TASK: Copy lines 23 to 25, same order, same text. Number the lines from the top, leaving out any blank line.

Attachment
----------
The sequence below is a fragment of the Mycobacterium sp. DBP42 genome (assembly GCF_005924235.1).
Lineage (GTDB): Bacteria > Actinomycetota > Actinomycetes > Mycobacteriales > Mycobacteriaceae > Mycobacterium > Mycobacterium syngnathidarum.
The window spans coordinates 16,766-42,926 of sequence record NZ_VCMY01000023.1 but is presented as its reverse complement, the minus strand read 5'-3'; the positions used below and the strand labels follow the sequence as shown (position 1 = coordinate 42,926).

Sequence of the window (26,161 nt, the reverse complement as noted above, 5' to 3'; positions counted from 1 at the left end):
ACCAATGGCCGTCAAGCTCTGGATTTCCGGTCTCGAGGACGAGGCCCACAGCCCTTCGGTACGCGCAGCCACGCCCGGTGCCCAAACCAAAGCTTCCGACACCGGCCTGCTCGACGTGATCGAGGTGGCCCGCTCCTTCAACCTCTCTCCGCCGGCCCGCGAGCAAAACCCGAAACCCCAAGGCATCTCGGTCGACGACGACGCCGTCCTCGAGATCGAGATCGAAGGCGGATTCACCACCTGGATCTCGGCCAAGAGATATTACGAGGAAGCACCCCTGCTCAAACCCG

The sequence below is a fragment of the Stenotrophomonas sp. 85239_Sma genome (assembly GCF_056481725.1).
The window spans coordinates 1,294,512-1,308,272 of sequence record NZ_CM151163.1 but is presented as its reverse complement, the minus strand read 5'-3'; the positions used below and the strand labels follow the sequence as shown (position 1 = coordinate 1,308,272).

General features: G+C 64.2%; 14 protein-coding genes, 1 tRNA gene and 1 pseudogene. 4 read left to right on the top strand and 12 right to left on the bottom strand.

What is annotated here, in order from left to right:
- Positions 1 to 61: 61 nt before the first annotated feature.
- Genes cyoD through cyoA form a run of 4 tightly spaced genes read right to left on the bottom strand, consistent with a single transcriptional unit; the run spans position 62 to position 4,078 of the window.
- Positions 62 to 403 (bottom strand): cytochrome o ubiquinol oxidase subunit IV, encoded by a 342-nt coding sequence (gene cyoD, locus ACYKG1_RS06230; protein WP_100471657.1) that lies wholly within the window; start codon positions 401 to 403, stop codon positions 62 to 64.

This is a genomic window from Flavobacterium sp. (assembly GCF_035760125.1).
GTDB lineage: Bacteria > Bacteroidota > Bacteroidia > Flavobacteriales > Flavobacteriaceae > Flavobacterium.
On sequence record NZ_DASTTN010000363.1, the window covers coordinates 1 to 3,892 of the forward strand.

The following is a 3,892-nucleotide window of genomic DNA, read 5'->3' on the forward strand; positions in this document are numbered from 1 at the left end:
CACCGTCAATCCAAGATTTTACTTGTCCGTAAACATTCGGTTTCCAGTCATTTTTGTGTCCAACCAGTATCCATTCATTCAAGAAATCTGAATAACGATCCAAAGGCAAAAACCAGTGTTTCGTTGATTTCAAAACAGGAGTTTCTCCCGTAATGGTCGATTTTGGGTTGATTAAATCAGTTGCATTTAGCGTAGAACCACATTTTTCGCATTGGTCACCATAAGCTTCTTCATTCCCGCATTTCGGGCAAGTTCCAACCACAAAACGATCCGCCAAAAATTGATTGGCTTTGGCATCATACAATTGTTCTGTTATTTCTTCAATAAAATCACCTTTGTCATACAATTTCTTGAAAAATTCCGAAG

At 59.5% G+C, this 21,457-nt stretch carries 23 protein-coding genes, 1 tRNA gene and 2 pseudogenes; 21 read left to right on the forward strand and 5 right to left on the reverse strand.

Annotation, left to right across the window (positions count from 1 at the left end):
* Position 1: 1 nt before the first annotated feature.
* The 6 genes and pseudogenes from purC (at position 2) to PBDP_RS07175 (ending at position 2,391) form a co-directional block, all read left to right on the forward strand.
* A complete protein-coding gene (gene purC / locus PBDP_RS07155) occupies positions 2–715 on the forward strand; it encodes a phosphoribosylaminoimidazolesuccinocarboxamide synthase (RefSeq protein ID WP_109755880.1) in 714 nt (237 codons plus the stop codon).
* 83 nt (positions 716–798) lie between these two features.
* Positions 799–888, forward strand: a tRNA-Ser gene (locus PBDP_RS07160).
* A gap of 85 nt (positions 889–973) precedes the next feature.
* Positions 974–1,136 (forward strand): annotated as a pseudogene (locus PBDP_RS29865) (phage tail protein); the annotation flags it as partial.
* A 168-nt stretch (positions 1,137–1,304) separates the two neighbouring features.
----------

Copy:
* 83 nt (positions 716–798) lie between these two features.
* Positions 799–888, forward strand: a tRNA-Ser gene (locus PBDP_RS07160).
* A gap of 85 nt (positions 889–973) precedes the next feature.